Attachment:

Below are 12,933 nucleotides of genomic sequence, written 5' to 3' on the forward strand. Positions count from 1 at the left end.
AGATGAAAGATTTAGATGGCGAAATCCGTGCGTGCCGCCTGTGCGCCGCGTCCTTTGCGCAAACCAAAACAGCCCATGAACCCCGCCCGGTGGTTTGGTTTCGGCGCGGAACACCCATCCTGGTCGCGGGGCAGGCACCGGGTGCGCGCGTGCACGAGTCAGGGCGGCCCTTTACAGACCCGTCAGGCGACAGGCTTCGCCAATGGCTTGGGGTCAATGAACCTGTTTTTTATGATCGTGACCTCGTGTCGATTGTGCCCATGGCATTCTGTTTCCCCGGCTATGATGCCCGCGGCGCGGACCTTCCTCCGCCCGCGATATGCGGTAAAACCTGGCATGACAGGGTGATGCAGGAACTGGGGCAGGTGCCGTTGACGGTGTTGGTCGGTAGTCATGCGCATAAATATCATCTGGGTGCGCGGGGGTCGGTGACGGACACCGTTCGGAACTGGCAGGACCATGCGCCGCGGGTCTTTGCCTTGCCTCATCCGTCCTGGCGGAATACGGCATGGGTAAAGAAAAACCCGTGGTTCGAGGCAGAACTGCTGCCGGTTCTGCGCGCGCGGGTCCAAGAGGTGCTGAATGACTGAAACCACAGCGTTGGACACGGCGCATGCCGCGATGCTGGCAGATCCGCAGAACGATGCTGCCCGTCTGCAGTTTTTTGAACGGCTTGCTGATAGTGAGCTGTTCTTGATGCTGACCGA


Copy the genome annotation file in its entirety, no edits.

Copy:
Below are 12,933 nucleotides of genomic sequence, written 5' to 3' on the forward strand. Positions count from 1 at the left end.
AGATGAAAGATTTAGATGGCGAAATCCGTGCGTGCCGCCTGTGCGCCGCGTCCTTTGCGCAAACCAAAACAGCCCATGAACCCCGCCCGGTGGTTTGGTTTCGGCGCGGAACACCCATCCTGGTCGCGGGGCAGGCACCGGGTGCGCGCGTGCACGAGTCAGGGCGGCCCTTTACAGACCCGTCAGGCGACAGGCTTCGCCAATGGCTTGGGGTCAATGAACCTGTTTTTTATGATCGTGACCTCGTGTCGATTGTGCCCATGGCATTCTGTTTCCCCGGCTATGATGCCCGCGGCGCGGACCTTCCTCCGCCCGCGATATGCGGTAAAACCTGGCATGACAGGGTGATGCAGGAACTGGGGCAGGTGCCGTTGACGGTGTTGGTCGGTAGTCATGCGCATAAATATCATCTGGGTGCGCGGGGGTCGGTGACGGACACCGTTCGGAACTGGCAGGACCATGCGCCGCGGGTCTTTGCCTTGCCTCATCCGTCCTGGCGGAATACGGCATGGGTAAAGAAAAACCCGTGGTTCGAGGCAGAACTGCTGCCGGTTCTGCGCGCGCGGGTCCAAGAGGTGCTGAATGACTGAAACCACAGCGTTGGACACGGCGCATGCCGCGATGCTGGCAGATCCGCAGAACGATGCTGCCCGTCTGCAGTTTTTTGAACGGCTTGCTGATAGTGAGCTGTTCTTGATGCTGACCGA